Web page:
# Tag Archives: visualization

## This week in screencasting: Contour plots in MATLAB

By my count, this past week I produced and posted 22 different screencasts to YouTube! Almost all of those are short instructional videos for our calculus students taking Mastery Exams on precalculus material. But I did make two more MATLAB-oriented screencasts, like last week. These focus on creating contour plots in MATLAB.

Here’s Part 1:

And Part 2:

I found this topic really interesting and fun to screencast about. Contour plots are so useful and simple to understand — anybody who’s ever hiked or camped has probably used one, in the form of a topographical map — and it was fun to explore the eight (!) different commands that MATLAB has for producing them, each command producing a map that fits a different kind of need. There may be even more commands for contour maps that I’m missing.

I probably won’t match this week’s output next week, as I’ll be on the road in Madison, WI on Monday and Tuesday and there are several faculty meetings in the run-up to the start of the semester. But at the very least, I need to go back and do another two-variable function plot screencast because I inexplicably left off surface plots and the EZMESH and EZSURF commands on last week’s screencasts.

Comments Off on This week in screencasting: Contour plots in MATLAB

Filed under Calculus, Educational technology, Math, MATLAB, Screencasts, Technology

## And so it begins: Lab #1 in the MATLAB course

The MATLAB course began in earnest on Monday this week with our first full-length lab activity session. This was the second overall meeting, the first one being some organizational stuff and a lengthy fly-through of the main features of MATLAB. What follows is a breakdown of what we did and how it went, which also serves as an invitation for critique and suggestions in the comments.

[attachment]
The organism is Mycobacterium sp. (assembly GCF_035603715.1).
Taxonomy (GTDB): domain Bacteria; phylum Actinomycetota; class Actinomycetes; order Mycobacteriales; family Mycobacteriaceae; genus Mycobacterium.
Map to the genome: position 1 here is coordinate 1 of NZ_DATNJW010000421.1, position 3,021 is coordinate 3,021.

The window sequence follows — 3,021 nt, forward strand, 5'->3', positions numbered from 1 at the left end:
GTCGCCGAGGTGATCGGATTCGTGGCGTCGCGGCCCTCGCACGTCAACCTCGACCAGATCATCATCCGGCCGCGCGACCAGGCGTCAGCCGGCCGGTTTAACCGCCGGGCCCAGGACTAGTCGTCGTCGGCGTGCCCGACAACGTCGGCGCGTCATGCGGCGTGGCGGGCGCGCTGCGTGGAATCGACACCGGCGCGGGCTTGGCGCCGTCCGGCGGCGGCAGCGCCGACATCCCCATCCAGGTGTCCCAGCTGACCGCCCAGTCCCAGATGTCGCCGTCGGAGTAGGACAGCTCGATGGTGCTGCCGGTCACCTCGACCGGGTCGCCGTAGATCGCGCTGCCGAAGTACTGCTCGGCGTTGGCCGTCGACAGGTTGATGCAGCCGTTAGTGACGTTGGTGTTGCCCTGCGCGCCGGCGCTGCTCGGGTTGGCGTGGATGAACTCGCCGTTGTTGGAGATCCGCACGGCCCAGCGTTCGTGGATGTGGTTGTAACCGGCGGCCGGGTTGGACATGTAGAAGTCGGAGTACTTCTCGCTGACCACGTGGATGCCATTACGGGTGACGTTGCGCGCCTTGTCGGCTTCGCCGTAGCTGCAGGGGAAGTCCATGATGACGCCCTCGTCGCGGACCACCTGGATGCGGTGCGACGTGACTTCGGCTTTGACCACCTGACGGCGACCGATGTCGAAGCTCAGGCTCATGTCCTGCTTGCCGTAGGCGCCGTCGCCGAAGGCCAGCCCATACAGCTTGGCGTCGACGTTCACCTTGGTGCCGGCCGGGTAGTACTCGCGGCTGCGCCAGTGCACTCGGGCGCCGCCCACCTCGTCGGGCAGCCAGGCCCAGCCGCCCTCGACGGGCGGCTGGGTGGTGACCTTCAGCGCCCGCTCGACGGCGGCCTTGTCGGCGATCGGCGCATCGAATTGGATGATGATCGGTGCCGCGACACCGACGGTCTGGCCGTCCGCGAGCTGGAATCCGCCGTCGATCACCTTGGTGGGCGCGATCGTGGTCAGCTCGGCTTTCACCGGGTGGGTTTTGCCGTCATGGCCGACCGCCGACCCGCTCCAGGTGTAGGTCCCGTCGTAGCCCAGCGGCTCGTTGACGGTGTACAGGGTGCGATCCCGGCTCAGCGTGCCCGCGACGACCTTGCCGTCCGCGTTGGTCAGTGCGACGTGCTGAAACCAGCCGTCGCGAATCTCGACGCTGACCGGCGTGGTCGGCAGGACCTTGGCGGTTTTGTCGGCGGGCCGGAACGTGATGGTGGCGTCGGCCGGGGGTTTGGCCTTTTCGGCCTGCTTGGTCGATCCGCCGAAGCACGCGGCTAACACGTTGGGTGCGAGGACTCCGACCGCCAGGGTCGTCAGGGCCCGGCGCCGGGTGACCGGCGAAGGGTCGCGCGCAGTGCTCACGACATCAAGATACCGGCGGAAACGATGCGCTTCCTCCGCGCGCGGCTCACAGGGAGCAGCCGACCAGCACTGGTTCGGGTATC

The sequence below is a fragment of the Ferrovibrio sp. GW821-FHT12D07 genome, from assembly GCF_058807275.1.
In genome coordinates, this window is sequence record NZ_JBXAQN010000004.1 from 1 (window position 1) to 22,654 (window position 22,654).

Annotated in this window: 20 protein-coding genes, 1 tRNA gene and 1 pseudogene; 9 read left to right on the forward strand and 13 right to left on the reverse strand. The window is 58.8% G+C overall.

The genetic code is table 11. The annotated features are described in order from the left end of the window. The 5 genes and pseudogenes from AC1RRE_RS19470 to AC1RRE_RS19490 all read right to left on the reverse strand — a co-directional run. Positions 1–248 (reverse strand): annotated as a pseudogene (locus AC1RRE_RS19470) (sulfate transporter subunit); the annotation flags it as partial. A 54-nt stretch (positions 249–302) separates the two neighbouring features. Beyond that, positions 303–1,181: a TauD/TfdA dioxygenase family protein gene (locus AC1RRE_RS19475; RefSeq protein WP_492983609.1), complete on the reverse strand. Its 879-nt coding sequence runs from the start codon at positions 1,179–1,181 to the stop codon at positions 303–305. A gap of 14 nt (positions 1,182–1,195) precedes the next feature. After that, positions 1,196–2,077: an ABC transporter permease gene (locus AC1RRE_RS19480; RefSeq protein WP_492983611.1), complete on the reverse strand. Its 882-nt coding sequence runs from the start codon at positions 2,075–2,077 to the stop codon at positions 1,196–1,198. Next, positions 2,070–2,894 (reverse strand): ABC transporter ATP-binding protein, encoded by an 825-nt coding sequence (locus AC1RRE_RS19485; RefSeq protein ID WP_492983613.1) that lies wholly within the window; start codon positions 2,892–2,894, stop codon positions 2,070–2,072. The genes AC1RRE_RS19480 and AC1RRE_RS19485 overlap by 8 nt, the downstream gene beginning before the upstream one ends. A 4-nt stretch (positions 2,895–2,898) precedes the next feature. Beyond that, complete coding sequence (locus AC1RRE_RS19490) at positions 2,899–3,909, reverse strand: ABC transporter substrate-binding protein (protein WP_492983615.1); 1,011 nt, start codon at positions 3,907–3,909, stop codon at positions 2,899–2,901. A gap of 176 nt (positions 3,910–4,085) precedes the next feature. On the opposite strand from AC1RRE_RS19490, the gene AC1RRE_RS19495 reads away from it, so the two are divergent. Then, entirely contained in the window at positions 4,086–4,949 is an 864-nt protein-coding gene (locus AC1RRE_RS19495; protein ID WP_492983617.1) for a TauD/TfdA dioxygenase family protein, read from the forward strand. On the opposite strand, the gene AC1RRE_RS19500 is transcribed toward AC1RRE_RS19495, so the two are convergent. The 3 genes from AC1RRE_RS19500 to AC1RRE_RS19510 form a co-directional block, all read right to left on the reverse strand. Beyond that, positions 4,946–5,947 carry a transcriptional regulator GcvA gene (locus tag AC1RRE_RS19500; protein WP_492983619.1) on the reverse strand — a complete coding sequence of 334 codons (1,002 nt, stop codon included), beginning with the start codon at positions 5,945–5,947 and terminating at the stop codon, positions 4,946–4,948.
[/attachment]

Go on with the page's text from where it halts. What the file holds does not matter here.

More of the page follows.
First, some context. I intend for this course to be heavily hands-on with an emphasis on self-teaching within reasonable bounds. I laid a ground rule in the first class meeting that any question of the form “How do you do ____ in MATLAB?” was going to be met with the responses “What have you found in the MATLAB help documentation? What have you found via a Google search? What have you found out from your lab partner?” I’m not above giving hints to students in the class, but I insist that they exhaust all efforts of their own first before I come swooping in to the rescue, thereby creating a dependency upon me that makes their future, independent use of MATLAB problematic. So students have to do a considerable amount of individual work to learn basic commands and concepts before they come in to lab. Maybe I’ll blog more about that idea later, but now I want to get on to the activity itself.

First of all, students did this homework assignment in the week before the lab. The main item is to produce a graph of $y = \sin(1/x)$ from x = -1 to x = 12. The theme of the lab this week was plotting, as you’ll see. This homework item forces them to figure out the basic usage of the PLOT command in MATLAB. It also forces them to figure out that you can’t just type 1/x in MATLAB if x is a vector.

The first 10 minutes of class are spent taking a quiz over the basic elements of the homework. Then, the lab activity itself. Here it is: CMP150-Lab1 (PDF, 201Kb). The summary:

1. Reproduce a graph of a somewhat complicated function (related to the one from the homework set) with a bunch of extras added in the graph. Create a JPG and submit it.
2. Create a data set by hand and plot it, and add some extras, including a text annotation. But this time, no pointy-clicky stuff using the Plot Tools window — you have to do it all by hand from the command line and put the commands into an M-file and submit that. (The moral: You need to know how to create a plot both ways, using the pointy-clicky stuff and without using it.)
3. Create a two-item data set by hand and plot it, and make it look pretty. Create a PNG and submit it.
4. Create single plot with 6 subplots arranged in a 2×3 grid. Create a PDF and submit it.